SINGAPORE - Patients looking to strengthen their gross and fine motor skills at St Andrew's Community Hospital (SACH) can now do so by practising screwing in plastic light bulbs and fixing plastic pipes.
The bulbs and pipes are part of a set of interactive objects collectively known as the Joymaker, which simulates tasks that patients encounter in daily life. Other objects include a drawer that patients can pull and push, and big plastic screws for them to simulate the closing and opening of water bottles and pill bottles.
The Joymaker is one of five projects by final-year students of Singapore University of Technology and Design's (SUTD) Global Health Technologies (GHT) course. The projects were showcased at the hospital on Wednesday (June 26).
During the 14-week course which ended in April, the group of 17 students worked on products to help address challenges in rehabilitation faced by the SACH clinical team.
The result was the creation of equipment, learning tools and assistive devices that were well-received by the SACH therapy teams and patients. The products have since been adopted by the hospital for patients' use.
Mr Dave Leong, an occupational therapist at SACH, said that the products have helped save time for therapists as they are easy to use. As for the Joymaker, "the patients can relate it to their home environment", he added.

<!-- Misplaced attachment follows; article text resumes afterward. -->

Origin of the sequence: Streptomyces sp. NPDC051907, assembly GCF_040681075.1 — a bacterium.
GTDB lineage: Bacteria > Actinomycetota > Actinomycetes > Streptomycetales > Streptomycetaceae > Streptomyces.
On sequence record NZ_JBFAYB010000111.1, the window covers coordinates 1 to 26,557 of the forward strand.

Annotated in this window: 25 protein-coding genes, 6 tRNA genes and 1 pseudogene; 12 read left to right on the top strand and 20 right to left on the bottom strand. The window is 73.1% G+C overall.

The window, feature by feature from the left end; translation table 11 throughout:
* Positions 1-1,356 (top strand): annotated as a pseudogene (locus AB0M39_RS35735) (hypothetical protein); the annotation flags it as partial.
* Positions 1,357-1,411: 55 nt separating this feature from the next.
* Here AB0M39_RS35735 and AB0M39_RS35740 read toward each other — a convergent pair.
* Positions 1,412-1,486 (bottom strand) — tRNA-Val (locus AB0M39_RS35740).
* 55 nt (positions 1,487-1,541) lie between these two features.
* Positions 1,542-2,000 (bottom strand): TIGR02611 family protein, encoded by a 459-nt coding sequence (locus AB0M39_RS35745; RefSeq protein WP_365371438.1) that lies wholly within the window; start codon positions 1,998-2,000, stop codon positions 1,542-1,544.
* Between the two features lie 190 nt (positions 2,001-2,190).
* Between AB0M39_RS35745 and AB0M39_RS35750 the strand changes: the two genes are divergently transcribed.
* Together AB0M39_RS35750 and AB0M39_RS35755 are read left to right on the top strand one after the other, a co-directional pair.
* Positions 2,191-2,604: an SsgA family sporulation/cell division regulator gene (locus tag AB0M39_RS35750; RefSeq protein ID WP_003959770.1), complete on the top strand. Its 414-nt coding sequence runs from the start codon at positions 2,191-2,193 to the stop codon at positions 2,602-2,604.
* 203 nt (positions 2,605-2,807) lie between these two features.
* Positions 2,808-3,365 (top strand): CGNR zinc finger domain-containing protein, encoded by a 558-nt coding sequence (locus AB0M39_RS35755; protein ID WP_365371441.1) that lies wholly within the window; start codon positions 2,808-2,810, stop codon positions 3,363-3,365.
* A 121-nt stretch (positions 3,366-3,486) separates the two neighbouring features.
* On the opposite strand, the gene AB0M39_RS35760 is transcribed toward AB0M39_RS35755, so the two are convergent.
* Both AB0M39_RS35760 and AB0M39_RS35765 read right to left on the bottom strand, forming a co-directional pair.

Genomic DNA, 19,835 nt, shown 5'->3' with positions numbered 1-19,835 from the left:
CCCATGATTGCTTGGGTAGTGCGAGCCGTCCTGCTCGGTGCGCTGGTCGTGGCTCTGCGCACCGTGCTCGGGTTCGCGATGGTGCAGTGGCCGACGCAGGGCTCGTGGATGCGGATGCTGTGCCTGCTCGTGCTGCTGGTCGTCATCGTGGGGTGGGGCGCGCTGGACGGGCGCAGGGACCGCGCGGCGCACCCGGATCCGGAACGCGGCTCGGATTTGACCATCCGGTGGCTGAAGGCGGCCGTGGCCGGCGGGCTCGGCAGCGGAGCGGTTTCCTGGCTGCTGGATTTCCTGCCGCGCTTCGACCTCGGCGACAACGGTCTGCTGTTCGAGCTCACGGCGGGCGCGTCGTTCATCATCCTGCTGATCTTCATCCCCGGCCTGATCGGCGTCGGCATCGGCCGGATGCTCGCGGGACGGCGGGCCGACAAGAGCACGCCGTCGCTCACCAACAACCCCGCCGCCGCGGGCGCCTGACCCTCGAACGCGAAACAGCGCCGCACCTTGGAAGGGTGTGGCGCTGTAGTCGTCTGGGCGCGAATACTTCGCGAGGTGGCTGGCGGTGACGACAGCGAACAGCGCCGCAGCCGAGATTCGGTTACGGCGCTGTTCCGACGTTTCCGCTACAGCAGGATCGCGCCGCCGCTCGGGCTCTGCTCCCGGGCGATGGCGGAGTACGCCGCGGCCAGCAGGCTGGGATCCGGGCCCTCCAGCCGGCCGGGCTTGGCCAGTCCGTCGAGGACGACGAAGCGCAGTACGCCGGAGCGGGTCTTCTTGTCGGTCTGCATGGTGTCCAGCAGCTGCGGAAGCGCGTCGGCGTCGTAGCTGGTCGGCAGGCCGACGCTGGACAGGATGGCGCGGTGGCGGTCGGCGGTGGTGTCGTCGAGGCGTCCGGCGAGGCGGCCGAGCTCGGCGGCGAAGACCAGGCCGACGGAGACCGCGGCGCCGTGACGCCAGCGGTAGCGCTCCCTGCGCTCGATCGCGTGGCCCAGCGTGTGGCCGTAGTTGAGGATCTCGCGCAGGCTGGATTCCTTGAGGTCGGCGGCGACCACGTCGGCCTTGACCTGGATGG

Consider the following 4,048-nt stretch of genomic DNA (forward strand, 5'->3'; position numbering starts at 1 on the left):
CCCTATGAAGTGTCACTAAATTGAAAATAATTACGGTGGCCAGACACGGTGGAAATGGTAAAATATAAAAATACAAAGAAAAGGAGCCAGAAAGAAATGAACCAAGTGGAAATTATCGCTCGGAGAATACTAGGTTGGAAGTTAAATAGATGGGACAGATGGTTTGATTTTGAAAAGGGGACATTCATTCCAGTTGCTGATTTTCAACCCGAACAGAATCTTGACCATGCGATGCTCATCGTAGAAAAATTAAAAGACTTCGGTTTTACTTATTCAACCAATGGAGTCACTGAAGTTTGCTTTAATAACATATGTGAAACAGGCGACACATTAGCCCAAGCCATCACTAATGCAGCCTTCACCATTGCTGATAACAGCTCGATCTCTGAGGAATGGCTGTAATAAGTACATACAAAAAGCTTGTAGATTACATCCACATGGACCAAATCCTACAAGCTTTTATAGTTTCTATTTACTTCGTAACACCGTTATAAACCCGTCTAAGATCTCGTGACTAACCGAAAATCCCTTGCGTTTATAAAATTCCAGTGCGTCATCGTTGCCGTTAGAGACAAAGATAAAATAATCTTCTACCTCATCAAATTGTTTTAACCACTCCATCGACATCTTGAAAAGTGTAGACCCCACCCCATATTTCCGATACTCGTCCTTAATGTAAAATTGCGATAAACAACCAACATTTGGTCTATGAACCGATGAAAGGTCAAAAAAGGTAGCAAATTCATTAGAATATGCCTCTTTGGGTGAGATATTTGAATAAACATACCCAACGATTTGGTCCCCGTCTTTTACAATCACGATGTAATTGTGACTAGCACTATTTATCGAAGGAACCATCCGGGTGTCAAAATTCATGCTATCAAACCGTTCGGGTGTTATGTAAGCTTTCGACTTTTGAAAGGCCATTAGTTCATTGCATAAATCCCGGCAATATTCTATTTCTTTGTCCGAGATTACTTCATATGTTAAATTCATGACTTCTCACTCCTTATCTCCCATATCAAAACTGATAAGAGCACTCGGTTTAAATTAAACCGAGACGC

SUTD's collaboration with the hospital, which began in 2017, gives students in the course the opportunity to explore the gaps in healthcare provision, and to provide practical solutions to patient care concerns that could be immediately used in hospitals.
There are plans to reach out to local manufacturers to produce more of the students' products, said Professor Dawn Koh, senior lecturer of engineering product development at SUTD.
"These projects have applications in every hospital and elderly care facility," she said.
Another project showcased at the hospital was Maeum, a redesigned wheelchair stabiliser, which is a metal structure with four legs and is attached to the back of a wheelchair to provide stability.
The students' product is more cost-effective and versatile than the one originally used by SACH. Using handlebar tape sourced from local bicycle shops, the new stabiliser costs $50 less to make than the original, and does not have to be replaced as frequently.